Penetrating wounds that can lead to RSD include the following:

  • Lacerations
  • Abrasions
  • Venipuncture
  • Intramuscular injection of medication or illicit drugs
  • Gunshot wounds

 

Other traumatic causes of RSD include the following:

  • Crush injuries and blunt trauma
  • Neck or shoulder injuries
  • Acute traumatic carpal tunnel syndrome
  • Chest trauma
  • Sprain, fracture, or dislocation

Postsurgery RSD has been reported after the following procedures:

  • Carpal tunnel release
  • Dental extractions
  • Cervical rib resection
  • Fracture repair (Colles fracture)
  • Arthroscopy

Local disorders associated with RSD include the following:

  • Nerve compression syndromes
  • Arthritis
  • Tissue ischemia
  • Stenosing tenosynovitis

Systemic disorders associated with RSD include the following:

  • Myocardial infarction
  • Stroke
  • Pancoast tumor
  • Pancreatic cancer
  • Herpes zoster

Race-, Sex-, and Age-related Demographics

No racial predilection exists for RSD. Sexual distribution is equal. Although RSD can occur in children, the age of onset in most patients RSD is 30-60 years, and the mean age is 49 years.[8]

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Epidemiology

Frequency

United States

An estimated 5% of patients who experience trauma to the upper extremity develop RSD, although this figure is not known with certainty because of confusion over the diagnosis. Extremity immobilization can trigger RSD. Without prophylactic measures (active physical therapy), RSD can develop in 12-20% of people who experience a hemiplegic stroke.

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Contributor Information and Disclosures
Author

Don R Revis, Jr, MD Consulting Staff, Department of Surgery, Division of Plastic and Reconstructive Surgery, University of Florida College of Medicine

Don R Revis, Jr, MD is a member of the following medical societies: American College of Surgeons, American Society for Aesthetic Plastic Surgery, American Society of Plastic Surgeons, American Medical Association

Disclosure: Nothing to disclose.

Coauthor(s)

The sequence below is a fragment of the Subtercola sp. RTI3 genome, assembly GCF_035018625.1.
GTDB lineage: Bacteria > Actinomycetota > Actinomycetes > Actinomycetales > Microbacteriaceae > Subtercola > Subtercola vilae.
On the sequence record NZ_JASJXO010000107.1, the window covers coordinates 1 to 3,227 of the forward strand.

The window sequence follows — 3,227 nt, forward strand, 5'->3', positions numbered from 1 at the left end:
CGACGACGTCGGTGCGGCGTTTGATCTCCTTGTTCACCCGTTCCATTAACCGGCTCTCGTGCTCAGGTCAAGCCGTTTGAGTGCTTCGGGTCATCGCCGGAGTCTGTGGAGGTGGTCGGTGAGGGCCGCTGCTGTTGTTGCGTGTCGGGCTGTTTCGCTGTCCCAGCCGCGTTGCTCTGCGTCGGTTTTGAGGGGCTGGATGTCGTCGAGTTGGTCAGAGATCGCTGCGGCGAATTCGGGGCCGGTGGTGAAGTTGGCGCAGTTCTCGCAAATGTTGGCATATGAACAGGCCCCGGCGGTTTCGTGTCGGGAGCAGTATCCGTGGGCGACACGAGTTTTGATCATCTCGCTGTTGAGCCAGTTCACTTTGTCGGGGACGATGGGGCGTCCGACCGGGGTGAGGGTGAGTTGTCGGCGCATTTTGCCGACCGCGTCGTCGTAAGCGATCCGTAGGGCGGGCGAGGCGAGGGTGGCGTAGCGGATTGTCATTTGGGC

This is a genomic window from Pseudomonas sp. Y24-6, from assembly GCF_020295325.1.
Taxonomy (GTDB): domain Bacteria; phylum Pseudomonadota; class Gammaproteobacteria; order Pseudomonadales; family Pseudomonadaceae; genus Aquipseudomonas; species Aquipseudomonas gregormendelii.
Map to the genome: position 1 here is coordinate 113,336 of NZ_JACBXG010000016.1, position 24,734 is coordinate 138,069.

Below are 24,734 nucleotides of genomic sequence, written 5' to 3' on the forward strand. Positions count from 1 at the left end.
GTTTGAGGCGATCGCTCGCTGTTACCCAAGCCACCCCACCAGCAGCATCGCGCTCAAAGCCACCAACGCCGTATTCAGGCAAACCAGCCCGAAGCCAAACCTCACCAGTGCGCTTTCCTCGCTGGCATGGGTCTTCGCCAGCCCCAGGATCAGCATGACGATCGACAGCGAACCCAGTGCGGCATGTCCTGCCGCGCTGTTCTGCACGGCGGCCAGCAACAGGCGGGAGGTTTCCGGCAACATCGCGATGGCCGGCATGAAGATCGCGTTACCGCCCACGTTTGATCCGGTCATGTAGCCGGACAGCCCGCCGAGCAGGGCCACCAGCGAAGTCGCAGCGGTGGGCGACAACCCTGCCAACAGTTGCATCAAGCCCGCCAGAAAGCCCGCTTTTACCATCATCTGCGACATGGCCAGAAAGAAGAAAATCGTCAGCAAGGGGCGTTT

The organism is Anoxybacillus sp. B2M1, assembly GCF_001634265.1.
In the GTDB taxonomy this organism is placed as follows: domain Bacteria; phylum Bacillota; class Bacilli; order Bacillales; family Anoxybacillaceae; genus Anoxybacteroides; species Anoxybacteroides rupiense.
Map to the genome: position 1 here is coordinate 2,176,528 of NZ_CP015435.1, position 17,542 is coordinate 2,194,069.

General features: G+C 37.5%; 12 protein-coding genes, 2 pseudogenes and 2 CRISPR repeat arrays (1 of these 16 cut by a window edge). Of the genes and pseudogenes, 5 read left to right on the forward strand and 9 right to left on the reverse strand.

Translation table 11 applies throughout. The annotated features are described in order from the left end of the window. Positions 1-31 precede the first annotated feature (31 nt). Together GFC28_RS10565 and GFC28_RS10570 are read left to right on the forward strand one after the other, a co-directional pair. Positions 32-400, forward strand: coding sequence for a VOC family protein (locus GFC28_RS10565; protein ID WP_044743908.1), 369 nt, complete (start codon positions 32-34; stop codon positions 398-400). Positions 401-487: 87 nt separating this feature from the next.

Elliot Goldberg, MD Dean of the Western Pennsylvania Clinical Campus, Professor, Department of Medicine, Temple University School of Medicine

Elliot Goldberg, MD is a member of the following medical societies: Alpha Omega Alpha, American College of Physicians, American College of Rheumatology

Disclosure: Nothing to disclose.

Specialty Editor Board

Francisco Talavera, PharmD, PhD Adjunct Assistant Professor, University of Nebraska Medical Center College of Pharmacy; Editor-in-Chief, Medscape Drug Reference

Disclosure: Received salary from Medscape for employment. for: Medscape.

Lawrence H Brent, MD Associate Professor of Medicine, Jefferson Medical College of Thomas Jefferson University; Chair, Program Director, Department of Medicine, Division of Rheumatology, Albert Einstein Medical Center

Lawrence H Brent, MD is a member of the following medical societies: American Association for the Advancement of Science, American Association of Immunologists, American College of Physicians, American College of Rheumatology

Disclosure: Serve(d) as a director, officer, partner, employee, advisor, consultant or trustee for: Janssen<br/>Serve(d) as a speaker or a member of a speakers bureau for: Abbvie; Genentech; Pfizer; Questcor.

Chief Editor

Herbert S Diamond, MD Visiting Professor of Medicine, Division of Rheumatology, State University of New York Downstate Medical Center; Chairman Emeritus, Department of Internal Medicine, Western Pennsylvania Hospital

Herbert S Diamond, MD is a member of the following medical societies: Alpha Omega Alpha, American College of Physicians, American College of Rheumatology, American Medical Association, Phi Beta Kappa

Disclosure: Nothing to disclose.

Additional Contributors

Robert E Wolf, MD, PhD Professor Emeritus, Department of Medicine, Louisiana State University School of Medicine in Shreveport; Chief, Rheumatology Section, Medical Service, Overton Brooks Veterans Affairs Medical Center

Robert E Wolf, MD, PhD is a member of the following medical societies: American College of Rheumatology, Arthritis Foundation, Society for Leukocyte Biology

Disclosure: Nothing to disclose.

References
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  2. Kemler MA, van de Vusse AC, van den Berg-Loonen EM, et al. HLA-DQ1 associated with reflex sympathetic dystrophy. Neurology. 1999 Oct 12. 53(6):1350-1. [Medline].